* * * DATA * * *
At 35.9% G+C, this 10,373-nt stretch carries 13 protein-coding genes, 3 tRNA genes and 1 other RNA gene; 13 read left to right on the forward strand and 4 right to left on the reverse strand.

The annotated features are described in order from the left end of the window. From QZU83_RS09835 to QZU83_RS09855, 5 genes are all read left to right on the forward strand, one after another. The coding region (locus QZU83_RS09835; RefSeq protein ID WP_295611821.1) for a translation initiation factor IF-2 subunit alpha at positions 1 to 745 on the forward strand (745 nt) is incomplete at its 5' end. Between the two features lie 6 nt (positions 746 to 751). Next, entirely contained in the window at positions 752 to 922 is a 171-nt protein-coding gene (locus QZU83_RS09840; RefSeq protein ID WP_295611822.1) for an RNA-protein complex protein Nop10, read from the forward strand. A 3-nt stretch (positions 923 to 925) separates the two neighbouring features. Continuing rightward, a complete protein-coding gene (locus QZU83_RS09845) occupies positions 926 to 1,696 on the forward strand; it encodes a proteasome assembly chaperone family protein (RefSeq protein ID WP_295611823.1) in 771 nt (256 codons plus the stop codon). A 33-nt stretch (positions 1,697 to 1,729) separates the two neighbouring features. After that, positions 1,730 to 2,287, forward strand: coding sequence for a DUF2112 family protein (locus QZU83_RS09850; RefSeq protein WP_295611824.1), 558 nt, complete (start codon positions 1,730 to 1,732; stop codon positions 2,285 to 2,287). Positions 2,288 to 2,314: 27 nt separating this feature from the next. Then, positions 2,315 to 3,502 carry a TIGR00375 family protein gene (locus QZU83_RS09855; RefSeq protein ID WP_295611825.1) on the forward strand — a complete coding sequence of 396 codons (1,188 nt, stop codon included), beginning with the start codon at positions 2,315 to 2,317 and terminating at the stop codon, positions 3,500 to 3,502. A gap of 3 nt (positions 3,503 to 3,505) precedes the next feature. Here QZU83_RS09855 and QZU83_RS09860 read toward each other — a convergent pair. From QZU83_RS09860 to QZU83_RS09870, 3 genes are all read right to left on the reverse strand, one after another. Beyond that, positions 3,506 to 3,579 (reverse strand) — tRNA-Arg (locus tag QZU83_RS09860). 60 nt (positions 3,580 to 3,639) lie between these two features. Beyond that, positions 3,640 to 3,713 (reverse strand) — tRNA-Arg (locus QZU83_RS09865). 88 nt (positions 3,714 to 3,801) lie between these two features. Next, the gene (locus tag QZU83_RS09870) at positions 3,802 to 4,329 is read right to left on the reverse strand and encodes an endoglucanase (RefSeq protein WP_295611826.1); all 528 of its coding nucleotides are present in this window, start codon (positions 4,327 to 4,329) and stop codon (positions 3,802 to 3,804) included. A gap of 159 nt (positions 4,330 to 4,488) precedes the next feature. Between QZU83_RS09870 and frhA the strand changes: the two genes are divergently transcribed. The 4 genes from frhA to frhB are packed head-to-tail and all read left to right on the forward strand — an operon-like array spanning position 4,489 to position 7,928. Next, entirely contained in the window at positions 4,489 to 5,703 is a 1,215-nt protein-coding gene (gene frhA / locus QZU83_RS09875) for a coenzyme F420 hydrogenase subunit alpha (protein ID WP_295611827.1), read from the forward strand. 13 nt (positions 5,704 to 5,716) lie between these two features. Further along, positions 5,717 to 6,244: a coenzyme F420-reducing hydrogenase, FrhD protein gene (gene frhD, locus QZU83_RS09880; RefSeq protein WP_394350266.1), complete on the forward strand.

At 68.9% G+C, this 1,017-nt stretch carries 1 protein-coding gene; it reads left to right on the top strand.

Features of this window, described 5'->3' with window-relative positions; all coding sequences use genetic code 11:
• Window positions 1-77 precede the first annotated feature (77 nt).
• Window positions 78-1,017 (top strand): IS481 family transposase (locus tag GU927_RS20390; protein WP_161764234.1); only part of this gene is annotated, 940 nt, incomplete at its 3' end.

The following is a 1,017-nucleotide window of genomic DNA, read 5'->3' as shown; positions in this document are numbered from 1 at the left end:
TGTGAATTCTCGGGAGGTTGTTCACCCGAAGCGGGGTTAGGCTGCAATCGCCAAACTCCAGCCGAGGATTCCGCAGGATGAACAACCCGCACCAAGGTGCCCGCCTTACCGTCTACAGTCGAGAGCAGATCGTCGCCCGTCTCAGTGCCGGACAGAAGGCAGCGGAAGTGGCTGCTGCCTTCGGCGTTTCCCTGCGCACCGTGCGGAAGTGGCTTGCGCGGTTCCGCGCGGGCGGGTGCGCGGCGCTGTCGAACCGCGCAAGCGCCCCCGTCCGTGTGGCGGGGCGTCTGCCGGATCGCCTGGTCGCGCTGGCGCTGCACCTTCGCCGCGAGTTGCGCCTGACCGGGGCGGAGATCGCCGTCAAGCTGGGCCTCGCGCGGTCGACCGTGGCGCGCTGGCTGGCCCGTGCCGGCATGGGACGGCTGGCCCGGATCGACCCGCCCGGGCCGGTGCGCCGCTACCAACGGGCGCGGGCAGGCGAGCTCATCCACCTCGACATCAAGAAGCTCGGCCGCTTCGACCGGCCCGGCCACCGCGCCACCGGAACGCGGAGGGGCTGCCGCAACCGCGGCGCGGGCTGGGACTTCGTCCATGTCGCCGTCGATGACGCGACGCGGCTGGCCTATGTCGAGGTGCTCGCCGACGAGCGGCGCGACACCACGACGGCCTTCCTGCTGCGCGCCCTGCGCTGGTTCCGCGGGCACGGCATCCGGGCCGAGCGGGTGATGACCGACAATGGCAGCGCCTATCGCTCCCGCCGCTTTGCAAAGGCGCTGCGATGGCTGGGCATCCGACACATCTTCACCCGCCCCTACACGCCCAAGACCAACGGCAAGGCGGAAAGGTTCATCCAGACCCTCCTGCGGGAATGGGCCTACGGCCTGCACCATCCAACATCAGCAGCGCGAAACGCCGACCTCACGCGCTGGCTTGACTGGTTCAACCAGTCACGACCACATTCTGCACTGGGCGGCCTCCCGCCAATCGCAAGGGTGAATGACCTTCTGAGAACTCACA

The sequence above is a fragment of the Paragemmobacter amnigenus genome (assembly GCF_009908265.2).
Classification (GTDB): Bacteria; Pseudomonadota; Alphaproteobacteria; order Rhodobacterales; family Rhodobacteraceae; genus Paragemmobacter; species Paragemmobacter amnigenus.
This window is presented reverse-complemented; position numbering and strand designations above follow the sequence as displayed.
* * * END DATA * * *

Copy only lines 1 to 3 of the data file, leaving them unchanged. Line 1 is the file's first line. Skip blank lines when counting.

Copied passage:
At 35.9% G+C, this 10,373-nt stretch carries 13 protein-coding genes, 3 tRNA genes and 1 other RNA gene; 13 read left to right on the forward strand and 4 right to left on the reverse strand.

The annotated features are described in order from the left end of the window. From QZU83_RS09835 to QZU83_RS09855, 5 genes are all read left to right on the forward strand, one after another. The coding region (locus QZU83_RS09835; RefSeq protein ID WP_295611821.1) for a translation initiation factor IF-2 subunit alpha at positions 1 to 745 on the forward strand (745 nt) is incomplete at its 5' end. Between the two features lie 6 nt (positions 746 to 751). Next, entirely contained in the window at positions 752 to 922 is a 171-nt protein-coding gene (locus QZU83_RS09840; RefSeq protein ID WP_295611822.1) for an RNA-protein complex protein Nop10, read from the forward strand. A 3-nt stretch (positions 923 to 925) separates the two neighbouring features. Continuing rightward, a complete protein-coding gene (locus QZU83_RS09845) occupies positions 926 to 1,696 on the forward strand; it encodes a proteasome assembly chaperone family protein (RefSeq protein ID WP_295611823.1) in 771 nt (256 codons plus the stop codon). A 33-nt stretch (positions 1,697 to 1,729) separates the two neighbouring features. After that, positions 1,730 to 2,287, forward strand: coding sequence for a DUF2112 family protein (locus QZU83_RS09850; RefSeq protein WP_295611824.1), 558 nt, complete (start codon positions 1,730 to 1,732; stop codon positions 2,285 to 2,287). Positions 2,288 to 2,314: 27 nt separating this feature from the next. Then, positions 2,315 to 3,502 carry a TIGR00375 family protein gene (locus QZU83_RS09855; RefSeq protein ID WP_295611825.1) on the forward strand — a complete coding sequence of 396 codons (1,188 nt, stop codon included), beginning with the start codon at positions 2,315 to 2,317 and terminating at the stop codon, positions 3,500 to 3,502. A gap of 3 nt (positions 3,503 to 3,505) precedes the next feature. Here QZU83_RS09855 and QZU83_RS09860 read toward each other — a convergent pair. From QZU83_RS09860 to QZU83_RS09870, 3 genes are all read right to left on the reverse strand, one after another. Beyond that, positions 3,506 to 3,579 (reverse strand) — tRNA-Arg (locus tag QZU83_RS09860). 60 nt (positions 3,580 to 3,639) lie between these two features. Beyond that, positions 3,640 to 3,713 (reverse strand) — tRNA-Arg (locus QZU83_RS09865). 88 nt (positions 3,714 to 3,801) lie between these two features. Next, the gene (locus tag QZU83_RS09870) at positions 3,802 to 4,329 is read right to left on the reverse strand and encodes an endoglucanase (RefSeq protein WP_295611826.1); all 528 of its coding nucleotides are present in this window, start codon (positions 4,327 to 4,329) and stop codon (positions 3,802 to 3,804) included. A gap of 159 nt (positions 4,330 to 4,488) precedes the next feature. Between QZU83_RS09870 and frhA the strand changes: the two genes are divergently transcribed. The 4 genes from frhA to frhB are packed head-to-tail and all read left to right on the forward strand — an operon-like array spanning position 4,489 to position 7,928. Next, entirely contained in the window at positions 4,489 to 5,703 is a 1,215-nt protein-coding gene (gene frhA / locus QZU83_RS09875) for a coenzyme F420 hydrogenase subunit alpha (protein ID WP_295611827.1), read from the forward strand. 13 nt (positions 5,704 to 5,716) lie between these two features. Further along, positions 5,717 to 6,244: a coenzyme F420-reducing hydrogenase, FrhD protein gene (gene frhD, locus QZU83_RS09880; RefSeq protein WP_394350266.1), complete on the forward strand.

At 68.9% G+C, this 1,017-nt stretch carries 1 protein-coding gene; it reads left to right on the top strand.